Reaching the Children

Giving a presentation on the Amazon to about 100-150 grade 4 and 5 school Kids in Atherton. Photo by George Ugras

    Jose Fragoso presents a slide lecture on the Amazon to elementary  school children at the Encinal School, Ahterton, California. Photo by George Ugras

Stressing a need for scientists to occasionally step out of university classrooms and professional meetings, Jose Fragoso gave a slide presentation on the Amazon forest, its animals, plants and people at the Encinal Elementary School in Atherton, California, USA on Jan. 28, 2016. The rapt attention and amazing questions from the children reinforced the view that scientists should reach out more to children and other members of the public. About 100 grade five students, along with parents and teachers, attended the presentation.


New in press: “Socio–environmental Sustainability of Indigenous Lands: Simulating Human-Nature Interactions in the Amazon” in Frontiers in Ecology and the Environment

Agro-industrial soy bean farm adjacent to an indigenous area in Brazil

Agro-industrial soy bean farm adjacent to forest of an indigenous area in Brazil   (photo Jose Fragoso)

Research collaborators Takuya Iwamura, Eric Lambin, Kirsten Silvius, Jeffrey B Luzar, and José Fragoso have a new paper in press. The publication examines the resiliency and sustainability of biodiversity, human livelihoods and forest cover within Amazonian indigenous lands under various future development scenarios. The paper is scheduled for publication in the February 2016 issue of the journal “Frontiers in Ecology and the Environment”


Former Post-doc Takuya Iwamura takes Tenure-Track Position

Tak Iwanura 2015 (photo by Tak Iwamura)

Congratulations to Takuya (Tak) Iwamura, former post-doc with the Fragoso lab on attaining a tenure-track position as senior lecturer at the Zoology Department, Tel Aviv University (https://en-lifesci.tau.ac.il/profile/takuya).  Tak will continue his work on understanding biodiversity loss using a natural and human systems approach, spatial modelling and systematic conservation planning .


Large numbers of white-lipped peccaries (Tayassu pecari) invade Amazonian town

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White-lipped peccary herd in northern Brazil. Two individuals are radio-collared (Photo Jose Fragoso)

On November 10, 2015, large numbers of white-lipped peccaries moved across the town of Caracaraí in Roraima State, Brazil.  Many became trapped in yards or were killed by townspeople.  Caracaraí has a population of over 10,000 people.   Jose Fragoso (1997, 2004) described these exceptional movements as possible population level dispersal events or perhaps a herd that abandoned its usual home area after long term persecution by humans.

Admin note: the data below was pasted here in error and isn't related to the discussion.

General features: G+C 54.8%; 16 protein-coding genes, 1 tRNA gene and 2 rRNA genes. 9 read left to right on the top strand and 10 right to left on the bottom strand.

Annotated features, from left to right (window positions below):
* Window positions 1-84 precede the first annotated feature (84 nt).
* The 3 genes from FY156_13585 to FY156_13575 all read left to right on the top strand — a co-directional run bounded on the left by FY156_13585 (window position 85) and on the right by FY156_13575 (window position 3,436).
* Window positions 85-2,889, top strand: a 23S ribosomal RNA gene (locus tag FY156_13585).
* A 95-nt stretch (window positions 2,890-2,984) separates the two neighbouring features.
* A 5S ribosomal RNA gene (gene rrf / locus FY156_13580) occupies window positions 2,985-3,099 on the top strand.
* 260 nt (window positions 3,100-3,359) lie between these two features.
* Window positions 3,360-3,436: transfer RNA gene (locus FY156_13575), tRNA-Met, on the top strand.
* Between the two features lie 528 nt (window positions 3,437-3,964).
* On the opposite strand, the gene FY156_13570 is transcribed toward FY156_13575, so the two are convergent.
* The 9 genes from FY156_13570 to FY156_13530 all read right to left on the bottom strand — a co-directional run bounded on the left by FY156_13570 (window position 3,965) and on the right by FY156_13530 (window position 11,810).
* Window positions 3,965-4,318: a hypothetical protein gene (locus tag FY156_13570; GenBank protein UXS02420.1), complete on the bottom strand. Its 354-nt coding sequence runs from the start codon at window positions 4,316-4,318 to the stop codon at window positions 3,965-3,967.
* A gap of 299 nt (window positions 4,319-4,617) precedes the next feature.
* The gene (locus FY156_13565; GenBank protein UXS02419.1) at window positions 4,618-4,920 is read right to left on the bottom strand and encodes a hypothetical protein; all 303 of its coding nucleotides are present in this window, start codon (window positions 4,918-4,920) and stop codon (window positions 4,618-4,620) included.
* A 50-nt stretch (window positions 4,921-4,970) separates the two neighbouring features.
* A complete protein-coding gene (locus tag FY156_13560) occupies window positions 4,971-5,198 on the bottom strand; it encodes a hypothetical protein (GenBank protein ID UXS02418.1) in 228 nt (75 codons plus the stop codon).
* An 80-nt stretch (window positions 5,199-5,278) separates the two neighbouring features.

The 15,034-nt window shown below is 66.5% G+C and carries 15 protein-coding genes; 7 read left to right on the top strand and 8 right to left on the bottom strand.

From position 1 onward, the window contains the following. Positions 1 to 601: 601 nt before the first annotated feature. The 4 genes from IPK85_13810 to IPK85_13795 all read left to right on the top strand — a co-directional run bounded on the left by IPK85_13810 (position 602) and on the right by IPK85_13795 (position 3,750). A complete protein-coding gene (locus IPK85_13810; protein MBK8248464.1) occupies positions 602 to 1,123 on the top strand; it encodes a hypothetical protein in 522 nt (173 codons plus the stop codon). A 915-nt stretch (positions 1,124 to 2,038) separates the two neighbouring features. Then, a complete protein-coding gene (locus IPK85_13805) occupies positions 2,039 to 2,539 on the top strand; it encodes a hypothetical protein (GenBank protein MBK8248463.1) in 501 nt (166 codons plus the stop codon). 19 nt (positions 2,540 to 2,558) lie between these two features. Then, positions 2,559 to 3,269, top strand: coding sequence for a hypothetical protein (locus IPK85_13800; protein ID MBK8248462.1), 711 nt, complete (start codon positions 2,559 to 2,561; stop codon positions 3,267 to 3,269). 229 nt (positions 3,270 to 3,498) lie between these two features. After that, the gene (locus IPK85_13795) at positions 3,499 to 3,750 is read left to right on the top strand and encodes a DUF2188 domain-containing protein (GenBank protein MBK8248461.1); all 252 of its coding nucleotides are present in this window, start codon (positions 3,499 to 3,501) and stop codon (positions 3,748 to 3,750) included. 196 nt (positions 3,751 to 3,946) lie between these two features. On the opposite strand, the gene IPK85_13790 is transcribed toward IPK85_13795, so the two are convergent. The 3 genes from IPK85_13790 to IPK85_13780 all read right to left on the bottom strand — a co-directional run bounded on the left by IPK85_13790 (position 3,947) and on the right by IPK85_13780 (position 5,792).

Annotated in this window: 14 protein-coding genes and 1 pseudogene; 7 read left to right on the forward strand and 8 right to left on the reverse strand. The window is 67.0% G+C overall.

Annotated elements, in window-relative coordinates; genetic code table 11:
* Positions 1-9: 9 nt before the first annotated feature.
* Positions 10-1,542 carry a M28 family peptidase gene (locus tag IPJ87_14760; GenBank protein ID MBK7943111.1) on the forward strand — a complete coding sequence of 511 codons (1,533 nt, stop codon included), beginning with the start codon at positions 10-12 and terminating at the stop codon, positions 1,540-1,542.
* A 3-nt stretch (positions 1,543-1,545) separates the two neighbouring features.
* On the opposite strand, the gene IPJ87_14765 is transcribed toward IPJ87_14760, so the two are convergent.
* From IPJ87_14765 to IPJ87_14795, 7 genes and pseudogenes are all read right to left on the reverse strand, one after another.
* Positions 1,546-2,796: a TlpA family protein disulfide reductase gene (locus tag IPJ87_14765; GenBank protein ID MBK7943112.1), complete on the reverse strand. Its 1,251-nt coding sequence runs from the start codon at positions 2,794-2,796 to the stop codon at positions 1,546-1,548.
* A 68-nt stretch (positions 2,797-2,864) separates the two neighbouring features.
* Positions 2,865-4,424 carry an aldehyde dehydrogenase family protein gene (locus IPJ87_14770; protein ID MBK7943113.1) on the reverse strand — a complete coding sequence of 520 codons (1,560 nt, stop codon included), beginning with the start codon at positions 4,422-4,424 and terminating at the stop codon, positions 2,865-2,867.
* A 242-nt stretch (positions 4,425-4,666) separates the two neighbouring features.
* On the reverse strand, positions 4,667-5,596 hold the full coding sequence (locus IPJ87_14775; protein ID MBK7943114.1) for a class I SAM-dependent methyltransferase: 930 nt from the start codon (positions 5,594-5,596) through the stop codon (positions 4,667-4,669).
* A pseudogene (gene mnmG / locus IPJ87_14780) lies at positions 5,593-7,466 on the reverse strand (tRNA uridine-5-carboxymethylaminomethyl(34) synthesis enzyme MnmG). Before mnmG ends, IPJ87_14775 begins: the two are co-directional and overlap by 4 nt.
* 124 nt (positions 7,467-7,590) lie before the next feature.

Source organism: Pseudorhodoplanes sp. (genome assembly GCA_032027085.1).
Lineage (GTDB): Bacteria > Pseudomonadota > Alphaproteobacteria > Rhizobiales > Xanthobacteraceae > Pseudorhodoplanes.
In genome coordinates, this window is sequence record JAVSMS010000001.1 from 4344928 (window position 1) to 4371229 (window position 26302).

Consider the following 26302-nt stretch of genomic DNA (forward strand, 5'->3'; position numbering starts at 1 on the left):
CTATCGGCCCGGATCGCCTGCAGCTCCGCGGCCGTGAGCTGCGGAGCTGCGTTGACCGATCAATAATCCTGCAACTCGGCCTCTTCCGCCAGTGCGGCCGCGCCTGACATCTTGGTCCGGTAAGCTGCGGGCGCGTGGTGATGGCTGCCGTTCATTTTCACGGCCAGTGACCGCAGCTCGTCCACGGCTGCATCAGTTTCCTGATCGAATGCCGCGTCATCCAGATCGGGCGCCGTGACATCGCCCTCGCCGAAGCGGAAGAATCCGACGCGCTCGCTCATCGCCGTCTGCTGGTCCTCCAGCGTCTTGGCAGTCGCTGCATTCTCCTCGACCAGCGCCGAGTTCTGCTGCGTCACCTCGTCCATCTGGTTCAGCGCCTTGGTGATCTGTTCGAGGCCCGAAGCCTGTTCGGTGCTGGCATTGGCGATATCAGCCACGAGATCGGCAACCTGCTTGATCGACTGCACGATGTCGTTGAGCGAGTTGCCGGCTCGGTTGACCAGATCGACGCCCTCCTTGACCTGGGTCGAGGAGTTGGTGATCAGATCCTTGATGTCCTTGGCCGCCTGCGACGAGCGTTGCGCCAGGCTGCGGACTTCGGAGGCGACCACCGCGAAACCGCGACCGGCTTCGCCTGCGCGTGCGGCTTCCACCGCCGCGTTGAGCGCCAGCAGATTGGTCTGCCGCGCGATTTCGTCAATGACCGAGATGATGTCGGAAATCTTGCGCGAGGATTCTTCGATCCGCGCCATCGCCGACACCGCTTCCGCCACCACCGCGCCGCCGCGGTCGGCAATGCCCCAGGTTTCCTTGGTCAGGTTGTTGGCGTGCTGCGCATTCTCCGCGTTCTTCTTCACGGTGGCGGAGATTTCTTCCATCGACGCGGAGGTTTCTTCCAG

Newspaper story, photos and Fragoso articles hereContinue reading

More than 170 white-lipped peccaries (Tayassu pecari) filmed crossing a 2 km wide river in Roraima, Brazil

WLP photo

White-lipped peccary (Tayassu pecari) in Roraima, Brazil (photo by Jose Fragoso).

More than 170 white-lipped peccaries were filmed crossing the Rio Branco River in Caracaraí County, Roraima, Brazil in the Amazon. The peccaries were filmed for over 30 minutes when  in the middle of the almost 2 km wide Rio Branco by agents of Brazil’s wildlife agency Ibama. Recording made on November 7, 2015.

View the video here: http://g1.globo.com/rr/roraima/noticia/2015/11/manada-de-mais-de-170-porcos-do-mato-atravessa-rio-de-rr-video.html  

Fragoso 2004 article:  Fragoso 2004 White-lip dissapearances

Fragoso 1997 article:  Fragoso 1997


 

New Publication: Utilizing Amerindian Hunter’s Descriptions to Guide the Production of a Vegetation Map

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Anthony Cummings (photo from the Web)

Map Rupununi

Anthony Ravindra Cummings led the Project Fauna team in the production of a vegetation map for the Rupununi region of Guyana, with the participation of Makushi, Wapichana and other Amerindians. Cummings and co-authors Jane Read (Syracuse University, USA) and Jose Fragoso state that with hunter’s vegetation descriptions and remotely sensed imagery we produced an eleven-class vegetation map that covered the main vegetation types described by hunters. “The final map shows that indigenous hunters can be important partners in the map-making process…”.

Full article:

Continue reading

Gathering Data on Plants and Animals in the Amazon Basin

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Spectacled Caiman (photo by Jose Fragoso)

Stanford University produced a short documentary of our monitoring of plants and animals of the Amazon. Watch amazing scenes of caimans, capybaras, tapirs, giant anteaters, giant otters, macaws and other unusual creatures filmed during our field studies. The interview focuses on the successful monitoring of these animals by indigenous people. The take home message is that indigenous people use wildlife in a sustainable fashion.

Watch the video here: https://www.youtube.com/watch?v=upmzEzuF_ls